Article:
Exclusive: interview with Palo Alto CTO Nir Zuk
With high-profile attacks on targets like the PlayStation Network placing an incredible amount of attention on network security this year, it’s no surprise that businesses are upping their defences in the cyber battleground.
However, modern protection isn’t about spending millions securing data with firewalls, but instead demands a more targeted approach, according to Nir Zuk, founder and CTO of Palo Alto Networks.
Zuk says the time when hackers were mostly bored geeks testing their skills for fun is well and truly over.
Now, attacks are more likely to come from nation states and organised crime syndicates willing to devote a lot of time and resources to infiltrate large targets. Once inside, the criminals will hit hard and cause significant losses.
The shift brings with it a fresh challenge for network security. Rather than issuing thousands of attacks and relying on scale to sneak through organisations’ defences, the new hackers are more likely to choose a specific target, from a low-level employee to a CEO, and use social engineering to tailor an attack to their interests.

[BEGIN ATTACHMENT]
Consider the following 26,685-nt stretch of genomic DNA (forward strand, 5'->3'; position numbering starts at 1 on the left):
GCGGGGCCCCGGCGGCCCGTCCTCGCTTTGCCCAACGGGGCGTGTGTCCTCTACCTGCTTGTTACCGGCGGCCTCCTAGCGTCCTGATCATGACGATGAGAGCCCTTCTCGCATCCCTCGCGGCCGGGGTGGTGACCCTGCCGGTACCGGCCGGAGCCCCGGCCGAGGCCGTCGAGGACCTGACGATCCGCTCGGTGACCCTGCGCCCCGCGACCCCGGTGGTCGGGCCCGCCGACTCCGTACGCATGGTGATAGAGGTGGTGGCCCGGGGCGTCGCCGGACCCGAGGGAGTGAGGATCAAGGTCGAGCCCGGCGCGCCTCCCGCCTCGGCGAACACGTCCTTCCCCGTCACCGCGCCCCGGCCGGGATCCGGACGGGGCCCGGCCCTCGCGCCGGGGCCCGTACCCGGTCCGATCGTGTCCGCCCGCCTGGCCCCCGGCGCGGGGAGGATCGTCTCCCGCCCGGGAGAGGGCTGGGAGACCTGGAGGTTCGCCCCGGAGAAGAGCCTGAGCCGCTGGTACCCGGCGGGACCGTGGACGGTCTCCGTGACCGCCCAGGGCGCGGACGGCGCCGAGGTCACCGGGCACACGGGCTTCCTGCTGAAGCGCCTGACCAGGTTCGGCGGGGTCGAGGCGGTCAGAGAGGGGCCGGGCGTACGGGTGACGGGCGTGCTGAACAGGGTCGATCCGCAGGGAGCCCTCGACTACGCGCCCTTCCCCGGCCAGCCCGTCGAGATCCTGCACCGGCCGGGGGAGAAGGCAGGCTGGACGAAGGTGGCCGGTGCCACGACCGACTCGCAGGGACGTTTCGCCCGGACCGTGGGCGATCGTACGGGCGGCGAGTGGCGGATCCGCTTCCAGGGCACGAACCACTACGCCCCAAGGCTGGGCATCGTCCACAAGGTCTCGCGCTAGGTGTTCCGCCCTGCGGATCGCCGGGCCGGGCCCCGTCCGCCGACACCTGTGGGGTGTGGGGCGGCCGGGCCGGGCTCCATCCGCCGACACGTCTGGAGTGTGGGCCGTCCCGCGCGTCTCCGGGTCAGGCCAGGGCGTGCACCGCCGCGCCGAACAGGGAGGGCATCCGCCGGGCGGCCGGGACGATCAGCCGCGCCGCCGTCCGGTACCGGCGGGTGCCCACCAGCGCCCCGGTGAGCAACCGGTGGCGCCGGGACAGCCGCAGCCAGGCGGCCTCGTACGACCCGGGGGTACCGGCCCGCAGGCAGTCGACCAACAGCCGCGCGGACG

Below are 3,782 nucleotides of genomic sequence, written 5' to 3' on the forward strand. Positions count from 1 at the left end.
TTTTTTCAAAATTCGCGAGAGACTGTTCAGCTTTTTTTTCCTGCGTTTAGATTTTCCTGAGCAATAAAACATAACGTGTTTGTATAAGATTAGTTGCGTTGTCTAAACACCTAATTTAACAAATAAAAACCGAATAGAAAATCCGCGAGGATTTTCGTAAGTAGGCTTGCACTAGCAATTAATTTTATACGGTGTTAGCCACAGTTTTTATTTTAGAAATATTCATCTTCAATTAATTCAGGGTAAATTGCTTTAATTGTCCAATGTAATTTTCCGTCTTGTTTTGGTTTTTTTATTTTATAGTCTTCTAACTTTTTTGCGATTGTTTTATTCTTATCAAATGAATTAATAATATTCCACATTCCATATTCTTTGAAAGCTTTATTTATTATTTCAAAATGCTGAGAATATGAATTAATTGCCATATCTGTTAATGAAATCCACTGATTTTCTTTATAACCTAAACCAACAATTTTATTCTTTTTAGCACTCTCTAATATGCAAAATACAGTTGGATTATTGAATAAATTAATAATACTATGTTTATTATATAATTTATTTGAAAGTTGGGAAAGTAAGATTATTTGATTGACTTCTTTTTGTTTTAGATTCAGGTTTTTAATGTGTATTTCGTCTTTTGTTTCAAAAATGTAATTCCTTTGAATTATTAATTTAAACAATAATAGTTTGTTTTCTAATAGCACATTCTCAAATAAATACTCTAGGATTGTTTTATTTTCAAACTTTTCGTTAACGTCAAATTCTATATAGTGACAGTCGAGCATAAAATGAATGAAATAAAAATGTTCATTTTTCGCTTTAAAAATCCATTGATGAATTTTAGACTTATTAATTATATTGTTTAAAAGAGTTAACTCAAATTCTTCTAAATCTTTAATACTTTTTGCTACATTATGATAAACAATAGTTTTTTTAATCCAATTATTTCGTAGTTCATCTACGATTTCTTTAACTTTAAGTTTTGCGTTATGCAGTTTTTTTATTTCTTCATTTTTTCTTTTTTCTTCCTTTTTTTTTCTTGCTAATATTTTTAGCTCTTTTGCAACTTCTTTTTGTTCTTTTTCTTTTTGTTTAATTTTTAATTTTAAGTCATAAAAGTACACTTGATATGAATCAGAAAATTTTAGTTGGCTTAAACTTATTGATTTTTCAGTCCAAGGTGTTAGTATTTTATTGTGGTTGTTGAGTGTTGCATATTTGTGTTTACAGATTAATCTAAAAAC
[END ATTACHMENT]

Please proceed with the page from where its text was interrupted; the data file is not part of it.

For example, if a chief executive’s Facebook page lists golf among his or her interests, a skilled hacker can find out which club he or she belongs to, then send a message from the club president that includes an attachment offering five ways to improve his or her swing.
All the CEO has to do is open the attachment for the hacker to infiltrate their computer, and from there the rest of the organisation.
Zuk says this kind of attack, labelled ‘spear phishing’, is perfect for bypassing traditional firewalls, which are built to recognise large-scale attacks.
"If it happens once, to one company, with one employee, it will not be a trend worth investigating for the rest of the industry,” Zuk says.
So, besides employee training, how can organisations protect themselves from spear phishing? Zuk says Palo Alto has a new solution, WildFire, which examines each attachment by opening it in a virtual machine to see what it does. Any machine WildFire suspects has been infected is blocked from the network, a process that initially took up to 24 hours, but that Palo Alto is hoping to cut to under 60 minutes.
The challenge is to automate the analysis process, Zuk says, rather than having individual engineers analysing every attachment.
"There simply aren’t enough researchers in the world to get this granular.”